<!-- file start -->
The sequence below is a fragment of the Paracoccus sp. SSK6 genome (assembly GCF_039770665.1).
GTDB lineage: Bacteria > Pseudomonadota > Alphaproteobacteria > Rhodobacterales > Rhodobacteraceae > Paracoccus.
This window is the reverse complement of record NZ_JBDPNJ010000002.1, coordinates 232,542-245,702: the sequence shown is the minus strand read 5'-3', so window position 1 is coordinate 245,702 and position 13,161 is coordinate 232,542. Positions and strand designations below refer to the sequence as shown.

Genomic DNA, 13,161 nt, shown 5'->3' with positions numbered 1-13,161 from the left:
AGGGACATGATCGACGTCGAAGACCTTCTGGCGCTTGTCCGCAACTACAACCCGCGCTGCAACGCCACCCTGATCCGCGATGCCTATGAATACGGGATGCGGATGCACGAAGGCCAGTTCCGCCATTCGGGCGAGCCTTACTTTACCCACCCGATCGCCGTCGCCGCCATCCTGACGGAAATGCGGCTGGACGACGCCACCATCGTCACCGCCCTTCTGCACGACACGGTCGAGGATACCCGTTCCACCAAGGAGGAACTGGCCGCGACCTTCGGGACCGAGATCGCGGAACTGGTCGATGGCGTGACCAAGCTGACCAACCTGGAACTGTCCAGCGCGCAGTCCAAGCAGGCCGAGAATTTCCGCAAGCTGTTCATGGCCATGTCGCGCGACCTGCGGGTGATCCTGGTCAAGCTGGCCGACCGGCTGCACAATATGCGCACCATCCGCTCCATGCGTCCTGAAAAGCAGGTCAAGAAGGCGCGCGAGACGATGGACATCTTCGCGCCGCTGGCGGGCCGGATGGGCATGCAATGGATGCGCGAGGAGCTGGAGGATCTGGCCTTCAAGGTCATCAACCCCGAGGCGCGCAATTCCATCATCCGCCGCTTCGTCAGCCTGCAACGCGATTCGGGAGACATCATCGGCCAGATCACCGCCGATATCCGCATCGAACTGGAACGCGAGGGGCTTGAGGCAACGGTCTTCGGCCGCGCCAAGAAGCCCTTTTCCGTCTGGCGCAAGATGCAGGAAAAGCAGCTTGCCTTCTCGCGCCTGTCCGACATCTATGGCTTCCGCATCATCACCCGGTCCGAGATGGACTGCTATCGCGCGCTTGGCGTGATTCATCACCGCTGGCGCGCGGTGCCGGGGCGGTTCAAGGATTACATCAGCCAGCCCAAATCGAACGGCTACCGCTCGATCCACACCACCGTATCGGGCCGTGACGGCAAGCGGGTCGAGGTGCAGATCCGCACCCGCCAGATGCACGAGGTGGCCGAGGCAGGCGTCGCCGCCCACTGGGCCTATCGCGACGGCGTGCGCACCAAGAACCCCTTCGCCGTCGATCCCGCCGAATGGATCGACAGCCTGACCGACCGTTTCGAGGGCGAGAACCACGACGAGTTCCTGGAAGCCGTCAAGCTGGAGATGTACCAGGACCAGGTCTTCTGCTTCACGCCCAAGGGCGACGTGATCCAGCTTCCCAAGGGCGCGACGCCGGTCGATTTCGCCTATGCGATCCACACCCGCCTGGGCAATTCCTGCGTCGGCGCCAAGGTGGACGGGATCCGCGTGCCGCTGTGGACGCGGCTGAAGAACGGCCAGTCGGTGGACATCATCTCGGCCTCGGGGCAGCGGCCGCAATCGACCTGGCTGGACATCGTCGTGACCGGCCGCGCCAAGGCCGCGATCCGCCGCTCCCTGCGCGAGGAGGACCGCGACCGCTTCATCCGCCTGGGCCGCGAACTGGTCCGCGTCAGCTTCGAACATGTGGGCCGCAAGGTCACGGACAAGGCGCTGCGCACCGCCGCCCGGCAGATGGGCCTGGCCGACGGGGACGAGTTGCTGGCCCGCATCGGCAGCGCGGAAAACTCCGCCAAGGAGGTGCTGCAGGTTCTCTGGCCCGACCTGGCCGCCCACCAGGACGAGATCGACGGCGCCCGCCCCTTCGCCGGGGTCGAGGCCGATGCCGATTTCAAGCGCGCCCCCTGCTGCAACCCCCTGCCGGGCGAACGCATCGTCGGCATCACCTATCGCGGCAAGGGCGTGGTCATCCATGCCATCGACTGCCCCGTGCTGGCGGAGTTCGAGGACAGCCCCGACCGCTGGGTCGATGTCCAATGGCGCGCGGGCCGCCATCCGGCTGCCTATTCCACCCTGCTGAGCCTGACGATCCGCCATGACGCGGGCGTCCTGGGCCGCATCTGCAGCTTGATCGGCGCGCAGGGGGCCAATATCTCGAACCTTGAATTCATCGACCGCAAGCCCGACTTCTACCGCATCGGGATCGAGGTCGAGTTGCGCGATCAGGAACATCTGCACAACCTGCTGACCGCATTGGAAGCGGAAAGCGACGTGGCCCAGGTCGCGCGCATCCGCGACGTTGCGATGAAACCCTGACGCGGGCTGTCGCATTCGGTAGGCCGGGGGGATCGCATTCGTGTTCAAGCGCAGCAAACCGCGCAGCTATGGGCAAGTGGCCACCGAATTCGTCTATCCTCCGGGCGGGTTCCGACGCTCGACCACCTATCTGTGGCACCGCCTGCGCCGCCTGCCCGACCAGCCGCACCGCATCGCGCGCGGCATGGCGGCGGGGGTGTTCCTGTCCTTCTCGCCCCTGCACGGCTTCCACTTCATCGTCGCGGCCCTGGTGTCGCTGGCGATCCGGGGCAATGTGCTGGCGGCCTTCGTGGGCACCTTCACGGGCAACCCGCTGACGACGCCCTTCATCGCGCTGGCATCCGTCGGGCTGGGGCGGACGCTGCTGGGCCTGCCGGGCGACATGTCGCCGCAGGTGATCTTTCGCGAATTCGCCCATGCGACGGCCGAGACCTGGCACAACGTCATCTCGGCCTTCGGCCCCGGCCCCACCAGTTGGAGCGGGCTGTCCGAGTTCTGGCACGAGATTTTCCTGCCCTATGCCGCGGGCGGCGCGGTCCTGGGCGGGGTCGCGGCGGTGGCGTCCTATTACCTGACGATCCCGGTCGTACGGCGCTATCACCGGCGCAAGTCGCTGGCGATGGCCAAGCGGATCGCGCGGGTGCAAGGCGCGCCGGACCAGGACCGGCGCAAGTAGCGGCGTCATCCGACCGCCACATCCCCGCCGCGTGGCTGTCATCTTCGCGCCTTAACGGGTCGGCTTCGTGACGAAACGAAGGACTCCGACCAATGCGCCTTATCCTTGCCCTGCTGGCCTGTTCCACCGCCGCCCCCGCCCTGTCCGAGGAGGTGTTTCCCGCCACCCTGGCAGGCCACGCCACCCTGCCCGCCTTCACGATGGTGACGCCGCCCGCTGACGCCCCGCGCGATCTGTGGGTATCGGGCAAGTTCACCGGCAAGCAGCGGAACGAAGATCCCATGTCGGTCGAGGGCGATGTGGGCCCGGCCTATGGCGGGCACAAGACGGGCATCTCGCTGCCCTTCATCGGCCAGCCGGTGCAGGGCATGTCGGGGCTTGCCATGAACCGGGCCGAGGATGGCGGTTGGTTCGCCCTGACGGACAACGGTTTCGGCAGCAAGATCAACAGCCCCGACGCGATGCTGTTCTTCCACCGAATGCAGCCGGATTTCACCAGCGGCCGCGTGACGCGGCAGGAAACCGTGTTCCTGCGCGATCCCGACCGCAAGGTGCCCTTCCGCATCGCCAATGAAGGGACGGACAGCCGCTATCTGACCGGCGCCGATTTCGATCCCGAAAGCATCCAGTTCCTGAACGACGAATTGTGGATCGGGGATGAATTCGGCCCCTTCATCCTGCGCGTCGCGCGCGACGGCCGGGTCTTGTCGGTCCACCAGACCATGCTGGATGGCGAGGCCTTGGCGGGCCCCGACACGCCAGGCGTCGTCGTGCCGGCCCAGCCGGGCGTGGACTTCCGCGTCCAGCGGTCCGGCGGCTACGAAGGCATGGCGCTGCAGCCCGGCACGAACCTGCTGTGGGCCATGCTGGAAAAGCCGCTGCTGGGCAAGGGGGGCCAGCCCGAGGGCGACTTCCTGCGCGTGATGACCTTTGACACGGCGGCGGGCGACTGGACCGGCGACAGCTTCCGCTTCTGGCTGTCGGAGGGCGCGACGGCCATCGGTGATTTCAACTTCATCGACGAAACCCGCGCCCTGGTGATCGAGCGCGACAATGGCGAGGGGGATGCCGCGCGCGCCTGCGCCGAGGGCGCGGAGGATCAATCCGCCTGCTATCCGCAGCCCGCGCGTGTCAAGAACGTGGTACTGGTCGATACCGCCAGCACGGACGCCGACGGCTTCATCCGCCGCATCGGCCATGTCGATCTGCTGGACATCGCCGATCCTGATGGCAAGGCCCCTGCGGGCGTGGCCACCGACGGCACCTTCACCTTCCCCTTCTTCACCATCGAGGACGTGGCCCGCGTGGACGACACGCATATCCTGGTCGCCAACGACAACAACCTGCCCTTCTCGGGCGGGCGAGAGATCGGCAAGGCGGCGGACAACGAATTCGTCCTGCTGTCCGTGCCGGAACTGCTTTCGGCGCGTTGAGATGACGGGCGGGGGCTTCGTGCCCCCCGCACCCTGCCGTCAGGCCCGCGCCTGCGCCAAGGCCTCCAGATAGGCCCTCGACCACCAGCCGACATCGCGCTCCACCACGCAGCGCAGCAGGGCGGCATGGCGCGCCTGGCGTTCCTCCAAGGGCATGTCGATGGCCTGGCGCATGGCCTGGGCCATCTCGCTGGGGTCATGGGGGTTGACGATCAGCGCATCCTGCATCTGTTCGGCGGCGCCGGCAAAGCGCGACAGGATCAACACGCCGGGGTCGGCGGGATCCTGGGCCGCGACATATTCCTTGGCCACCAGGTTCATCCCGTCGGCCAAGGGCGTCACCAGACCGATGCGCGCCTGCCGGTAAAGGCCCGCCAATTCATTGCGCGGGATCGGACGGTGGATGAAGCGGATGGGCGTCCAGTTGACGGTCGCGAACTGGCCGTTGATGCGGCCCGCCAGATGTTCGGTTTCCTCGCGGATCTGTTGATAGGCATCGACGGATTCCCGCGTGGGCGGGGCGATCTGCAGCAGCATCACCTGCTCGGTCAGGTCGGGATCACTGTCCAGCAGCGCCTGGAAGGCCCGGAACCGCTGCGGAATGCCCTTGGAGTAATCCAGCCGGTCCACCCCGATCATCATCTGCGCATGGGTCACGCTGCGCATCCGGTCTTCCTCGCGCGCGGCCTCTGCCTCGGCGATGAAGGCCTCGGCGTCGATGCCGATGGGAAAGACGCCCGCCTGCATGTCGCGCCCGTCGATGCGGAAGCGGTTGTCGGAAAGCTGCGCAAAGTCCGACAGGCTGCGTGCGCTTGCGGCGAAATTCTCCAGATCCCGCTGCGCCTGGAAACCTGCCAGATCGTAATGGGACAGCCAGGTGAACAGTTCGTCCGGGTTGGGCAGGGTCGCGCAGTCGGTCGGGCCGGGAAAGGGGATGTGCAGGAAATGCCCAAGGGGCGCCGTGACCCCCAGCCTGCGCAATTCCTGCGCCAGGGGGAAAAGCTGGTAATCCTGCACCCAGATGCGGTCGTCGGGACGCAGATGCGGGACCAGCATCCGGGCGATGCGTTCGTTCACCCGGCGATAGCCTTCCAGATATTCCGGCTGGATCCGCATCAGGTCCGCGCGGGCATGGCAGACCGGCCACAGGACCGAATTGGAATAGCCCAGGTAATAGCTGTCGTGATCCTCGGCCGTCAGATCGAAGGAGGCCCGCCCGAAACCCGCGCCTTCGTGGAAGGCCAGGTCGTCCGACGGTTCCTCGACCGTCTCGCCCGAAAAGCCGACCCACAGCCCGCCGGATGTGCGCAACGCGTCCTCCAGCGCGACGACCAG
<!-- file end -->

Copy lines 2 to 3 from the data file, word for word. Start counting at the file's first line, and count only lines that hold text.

GTDB lineage: Bacteria > Pseudomonadota > Alphaproteobacteria > Rhodobacterales > Rhodobacteraceae > Paracoccus.
This window is the reverse complement of record NZ_JBDPNJ010000002.1, coordinates 232,542-245,702: the sequence shown is the minus strand read 5'-3', so window position 1 is coordinate 245,702 and position 13,161 is coordinate 232,542. Positions and strand designations below refer to the sequence as shown.